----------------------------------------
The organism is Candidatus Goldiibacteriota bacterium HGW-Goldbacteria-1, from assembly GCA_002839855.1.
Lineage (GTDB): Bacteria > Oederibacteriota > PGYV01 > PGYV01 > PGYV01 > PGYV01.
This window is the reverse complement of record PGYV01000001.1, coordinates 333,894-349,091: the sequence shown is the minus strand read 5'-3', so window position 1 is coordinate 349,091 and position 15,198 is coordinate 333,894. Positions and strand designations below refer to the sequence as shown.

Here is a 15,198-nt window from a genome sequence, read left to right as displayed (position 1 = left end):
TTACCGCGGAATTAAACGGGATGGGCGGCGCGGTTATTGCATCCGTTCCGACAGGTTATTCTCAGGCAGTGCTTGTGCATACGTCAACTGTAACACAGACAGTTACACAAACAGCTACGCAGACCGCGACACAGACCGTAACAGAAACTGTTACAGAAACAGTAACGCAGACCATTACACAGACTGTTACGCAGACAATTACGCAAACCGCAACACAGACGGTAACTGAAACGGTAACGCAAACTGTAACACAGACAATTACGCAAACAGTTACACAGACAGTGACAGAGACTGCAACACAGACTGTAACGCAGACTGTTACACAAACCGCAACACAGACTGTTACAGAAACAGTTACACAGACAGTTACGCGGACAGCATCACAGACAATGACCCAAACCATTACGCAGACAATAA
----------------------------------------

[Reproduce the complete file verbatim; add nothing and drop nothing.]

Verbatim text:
The organism is Candidatus Goldiibacteriota bacterium HGW-Goldbacteria-1, from assembly GCA_002839855.1.
Lineage (GTDB): Bacteria > Oederibacteriota > PGYV01 > PGYV01 > PGYV01 > PGYV01.
This window is the reverse complement of record PGYV01000001.1, coordinates 333,894-349,091: the sequence shown is the minus strand read 5'-3', so window position 1 is coordinate 349,091 and position 15,198 is coordinate 333,894. Positions and strand designations below refer to the sequence as shown.

Here is a 15,198-nt window from a genome sequence, read left to right as displayed (position 1 = left end):
TTACCGCGGAATTAAACGGGATGGGCGGCGCGGTTATTGCATCCGTTCCGACAGGTTATTCTCAGGCAGTGCTTGTGCATACGTCAACTGTAACACAGACAGTTACACAAACAGCTACGCAGACCGCGACACAGACCGTAACAGAAACTGTTACAGAAACAGTAACGCAGACCATTACACAGACTGTTACGCAGACAATTACGCAAACCGCAACACAGACGGTAACTGAAACGGTAACGCAAACTGTAACACAGACAATTACGCAAACAGTTACACAGACAGTGACAGAGACTGCAACACAGACTGTAACGCAGACTGTTACACAAACCGCAACACAGACTGTTACAGAAACAGTTACACAGACAGTTACGCGGACAGCATCACAGACAATGACCCAAACCATTACGCAGACAATAA